Visiting museums and art galleries on vacation is one of the best ways to learn more about a new city and country. There are many museums in Vancouver that specialize in everything from anthropology to local history to the sea. Here are the top museums you should visit in Vancouver.
H.R. MacMillan Space Centre
“Like no place on earth.” The H.R. MacMillan Space Centre is where people can become educated on astronomy through live demonstrations, exhibitions, and shows. Inside, there’s the Planetarium Star Theatre, Groundstation Canada Theatre, Cosmic Courtyard Gallery and Exhibit Space, and GMS Observatory, which is home to a half-meter Cassegrain telescope, with which visitors can observe Vancouver’s skies.
Vancouver Police Museum
The Vancouver Police Museum is North America’s oldest police museum. The Vancouver Historical Society operates the museum, which sits in a heritage building that was previously the Coroner’s Court and the city’s morgue, crime laboratory, and autopsy facilities. There are over 20,000 documents, photos, and artifacts inside the Vancouver Police Museum, which visitors can learn more about through a self-guided tour. Check out their Movies in the Morgue events too, if you dare!
Vancouver Police Museum, 240 E Cordova Street, Vancouver, BC, Canada, +1 604 665 3346
BC Sports Hall of Fame
“Since 1966, the community has entrusted the BC Sports Hall of Fame with the responsibility to collect, preserve, study and interpret materials that relate to British Columbia’s rich sport history.” BC Sports Hall of Fame sits within BC Place in Vancouver and educates the public on British Columbia residents and their outstanding achievement in sports. Each year, a few select individuals are inducted into the BC Sports Hall of Fame too.
Vancouver Maritime Museum
Established in 1959, the Vancouver Maritime Museum has preserved and shared maritime history stories from the Pacific Northwest and Canadian Arctic region. Its main exhibit is St. Roch, which is a former Royal Canadian Mounted Police Arctic exploration vessel. There’s also a model ships gallery, Children’s Maritime Discovery Centre, and a maritime art collection. Outside the museum, visitors will find Ben Franklin, a NASA undersea research vessel.
Vancouver Maritime Museum, 1905 Ogden Avenue, Vancouver, BC, Canada, +1 604 257 8300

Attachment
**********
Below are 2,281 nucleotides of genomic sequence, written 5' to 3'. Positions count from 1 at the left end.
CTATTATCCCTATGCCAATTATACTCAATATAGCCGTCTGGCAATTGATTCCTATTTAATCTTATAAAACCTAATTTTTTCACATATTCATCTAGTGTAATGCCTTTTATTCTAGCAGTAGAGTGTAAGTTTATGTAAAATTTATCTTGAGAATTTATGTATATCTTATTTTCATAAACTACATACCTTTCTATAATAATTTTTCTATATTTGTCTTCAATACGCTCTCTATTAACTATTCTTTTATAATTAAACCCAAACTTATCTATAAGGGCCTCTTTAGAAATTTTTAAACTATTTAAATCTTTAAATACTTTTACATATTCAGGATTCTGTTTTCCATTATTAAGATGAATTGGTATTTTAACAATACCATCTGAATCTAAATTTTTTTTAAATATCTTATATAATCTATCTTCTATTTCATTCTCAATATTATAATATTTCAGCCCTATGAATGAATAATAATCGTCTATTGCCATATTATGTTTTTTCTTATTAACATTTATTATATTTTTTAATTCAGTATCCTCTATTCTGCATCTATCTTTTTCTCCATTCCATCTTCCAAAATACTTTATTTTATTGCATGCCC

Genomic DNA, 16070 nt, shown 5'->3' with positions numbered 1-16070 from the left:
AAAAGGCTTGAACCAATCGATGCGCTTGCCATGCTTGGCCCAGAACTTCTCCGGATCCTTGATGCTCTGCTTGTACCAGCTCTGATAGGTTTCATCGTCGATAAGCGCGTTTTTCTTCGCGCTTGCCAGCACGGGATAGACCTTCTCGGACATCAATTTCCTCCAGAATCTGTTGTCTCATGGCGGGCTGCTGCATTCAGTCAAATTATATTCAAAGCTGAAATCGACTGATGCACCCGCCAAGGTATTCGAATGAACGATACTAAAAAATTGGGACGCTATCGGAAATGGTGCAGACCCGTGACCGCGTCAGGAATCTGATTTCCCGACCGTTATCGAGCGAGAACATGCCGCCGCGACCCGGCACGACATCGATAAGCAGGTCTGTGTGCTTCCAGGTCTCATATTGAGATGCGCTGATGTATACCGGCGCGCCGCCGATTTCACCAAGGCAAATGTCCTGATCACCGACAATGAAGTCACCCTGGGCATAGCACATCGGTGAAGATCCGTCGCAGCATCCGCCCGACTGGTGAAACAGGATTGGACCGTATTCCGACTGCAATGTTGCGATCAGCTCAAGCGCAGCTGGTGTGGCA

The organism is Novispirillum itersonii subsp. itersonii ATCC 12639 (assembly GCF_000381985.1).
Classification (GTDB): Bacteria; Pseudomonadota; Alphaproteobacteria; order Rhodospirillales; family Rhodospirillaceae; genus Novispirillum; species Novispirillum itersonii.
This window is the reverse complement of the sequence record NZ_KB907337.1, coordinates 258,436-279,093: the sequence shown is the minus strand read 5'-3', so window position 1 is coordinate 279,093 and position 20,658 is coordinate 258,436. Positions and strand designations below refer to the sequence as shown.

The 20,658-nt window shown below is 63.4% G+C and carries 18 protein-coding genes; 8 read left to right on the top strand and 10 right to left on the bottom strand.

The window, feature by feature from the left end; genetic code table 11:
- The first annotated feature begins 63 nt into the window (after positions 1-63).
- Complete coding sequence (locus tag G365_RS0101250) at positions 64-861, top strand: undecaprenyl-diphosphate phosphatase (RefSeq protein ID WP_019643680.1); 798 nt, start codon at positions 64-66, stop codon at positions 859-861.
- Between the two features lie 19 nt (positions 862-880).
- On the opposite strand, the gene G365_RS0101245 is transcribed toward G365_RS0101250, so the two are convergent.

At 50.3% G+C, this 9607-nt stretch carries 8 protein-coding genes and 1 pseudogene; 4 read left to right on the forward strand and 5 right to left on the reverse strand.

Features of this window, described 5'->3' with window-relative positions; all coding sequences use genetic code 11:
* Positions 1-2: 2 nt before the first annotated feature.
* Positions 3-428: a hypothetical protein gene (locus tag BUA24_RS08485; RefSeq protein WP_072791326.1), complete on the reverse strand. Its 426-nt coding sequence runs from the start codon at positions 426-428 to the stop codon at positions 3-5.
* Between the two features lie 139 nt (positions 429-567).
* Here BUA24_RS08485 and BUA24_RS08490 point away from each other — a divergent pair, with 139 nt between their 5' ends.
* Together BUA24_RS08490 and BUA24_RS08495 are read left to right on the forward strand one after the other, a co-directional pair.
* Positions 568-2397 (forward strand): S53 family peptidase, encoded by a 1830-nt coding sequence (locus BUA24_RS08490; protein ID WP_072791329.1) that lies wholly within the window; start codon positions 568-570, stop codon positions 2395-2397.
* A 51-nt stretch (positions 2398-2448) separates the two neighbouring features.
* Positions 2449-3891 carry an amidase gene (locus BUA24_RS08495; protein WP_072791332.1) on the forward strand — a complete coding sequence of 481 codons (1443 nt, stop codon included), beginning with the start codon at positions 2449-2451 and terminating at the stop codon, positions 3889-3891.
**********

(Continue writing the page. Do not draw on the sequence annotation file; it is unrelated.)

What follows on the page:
Museum of Anthropology
The Museum of Anthropology, recognized for both its exterior design and collections inside, sits on the University of British Columbia’s picturesque campus. Canadian architect Arthur Erickson designed the museum’s award-winning building, which houses one of the world’s finest collections of Northwest Coast First Nations Art plus 535,000 archaeological objects. Its current exhibition, Amazonia: The Rights of Nature, features Amazonian artwork.
Museum of Anthropology, 6393 NW Marine Drive, Vancouver, BC, Canada, +1 604 822 5087
Science World “features hundreds of interactive exhibits in five galleries.” It’s run by a non-profit organization, which aims to inspire future science and technology leadership in British Columbia. Science World is one of Vancouver’s most impressive buildings, but it’s just as unique inside. It’s home to the OMNIMAX® Theatre, local science-inspired art displays, the BodyWorks gallery, Eureka! and its hands-on exhibits, and the Ken Spencer Science Park.
Roedde House Museum
In West End, visitors and residents alike will find the restored heritage house that is the Roedde House Museum. Built in 1893 for the city’s first bookbinder, Gustav Roedde and his family, the late Victorian home has 11 rooms that reflect their day-to-day life, with period pieces (including some from the Roedde family) and artifacts, some of which guests may handle with care. The museum also offers guided Tea and Tour Sundays.
Roedde House Museum, 1415 Barclay Street, Vancouver, BC, Canada, +1 604 684 7040
Burnaby Village Museum
Located in the Greater Vancouver Area, Burnaby Village Museum is a historic open-air museum spread out over 10 acres. It represents a typical 1920s community, with a blacksmith, general store, ice cream parlor, and print shop. People are dressed in period costumes and give demonstrations throughout the village. There’s also a CW Parker Carousel from 1912 and the restored Interurban Tram #1223. Children will love the Adventure Guide, which is available at the gates.
Burnaby Village Museum, 6501 Deer Lake Avenue, Burnaby, BC, Canada, +1 604 297 4565
Beaty Biodiversity Museum
Beaty Biodiversity Museum is also located at the University of British Columbia and is Vancouver’s only natural history museum. There are over 500 interactive exhibits and displays, which include more than two million specimens. Its crowning jewel is its 26-meter-long (85 feet) blue whale skeleton, which is the largest display of its kind in Canada. There’s also a permanent Timeline Exhibit, where you can “walk along 4.54 billion years of history.”
Museum of Vancouver
The Museum of Vancouver in Vanier Park focuses on the city’s history from the First Nations until today. It includes a large collection of First Nations artwork and artifacts, and permanent exhibitions include 1930s–1940s: Boom, Bust and War; 1960s–1970s: You Say You Want a Revolution; and Neon Vancouver | Ugly Vancouver. The museum’s mission is to inspire a deeper understanding of Vancouver through stories, objects, and shared experiences.
Museum of Vancouver, 1100 Chestnut Street, Vancouver, BC, Canada, +1 604 736 4431